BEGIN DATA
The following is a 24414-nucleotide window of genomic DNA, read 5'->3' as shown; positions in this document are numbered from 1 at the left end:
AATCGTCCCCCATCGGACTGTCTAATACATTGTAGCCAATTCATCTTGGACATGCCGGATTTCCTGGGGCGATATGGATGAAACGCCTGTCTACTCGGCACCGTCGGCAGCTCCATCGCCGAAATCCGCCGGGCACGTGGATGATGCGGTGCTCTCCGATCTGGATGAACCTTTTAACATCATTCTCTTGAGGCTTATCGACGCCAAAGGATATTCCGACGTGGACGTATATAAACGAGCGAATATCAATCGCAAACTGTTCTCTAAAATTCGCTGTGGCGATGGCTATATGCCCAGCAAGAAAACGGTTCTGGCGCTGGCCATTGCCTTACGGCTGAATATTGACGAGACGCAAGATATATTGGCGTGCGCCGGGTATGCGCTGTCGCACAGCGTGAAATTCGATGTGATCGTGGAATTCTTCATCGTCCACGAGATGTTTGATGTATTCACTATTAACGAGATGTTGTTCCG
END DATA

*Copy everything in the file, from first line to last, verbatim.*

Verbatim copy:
The following is a 24414-nucleotide window of genomic DNA, read 5'->3' as shown; positions in this document are numbered from 1 at the left end:
AATCGTCCCCCATCGGACTGTCTAATACATTGTAGCCAATTCATCTTGGACATGCCGGATTTCCTGGGGCGATATGGATGAAACGCCTGTCTACTCGGCACCGTCGGCAGCTCCATCGCCGAAATCCGCCGGGCACGTGGATGATGCGGTGCTCTCCGATCTGGATGAACCTTTTAACATCATTCTCTTGAGGCTTATCGACGCCAAAGGATATTCCGACGTGGACGTATATAAACGAGCGAATATCAATCGCAAACTGTTCTCTAAAATTCGCTGTGGCGATGGCTATATGCCCAGCAAGAAAACGGTTCTGGCGCTGGCCATTGCCTTACGGCTGAATATTGACGAGACGCAAGATATATTGGCGTGCGCCGGGTATGCGCTGTCGCACAGCGTGAAATTCGATGTGATCGTGGAATTCTTCATCGTCCACGAGATGTTTGATGTATTCACTATTAACGAGATGTTGTTCCG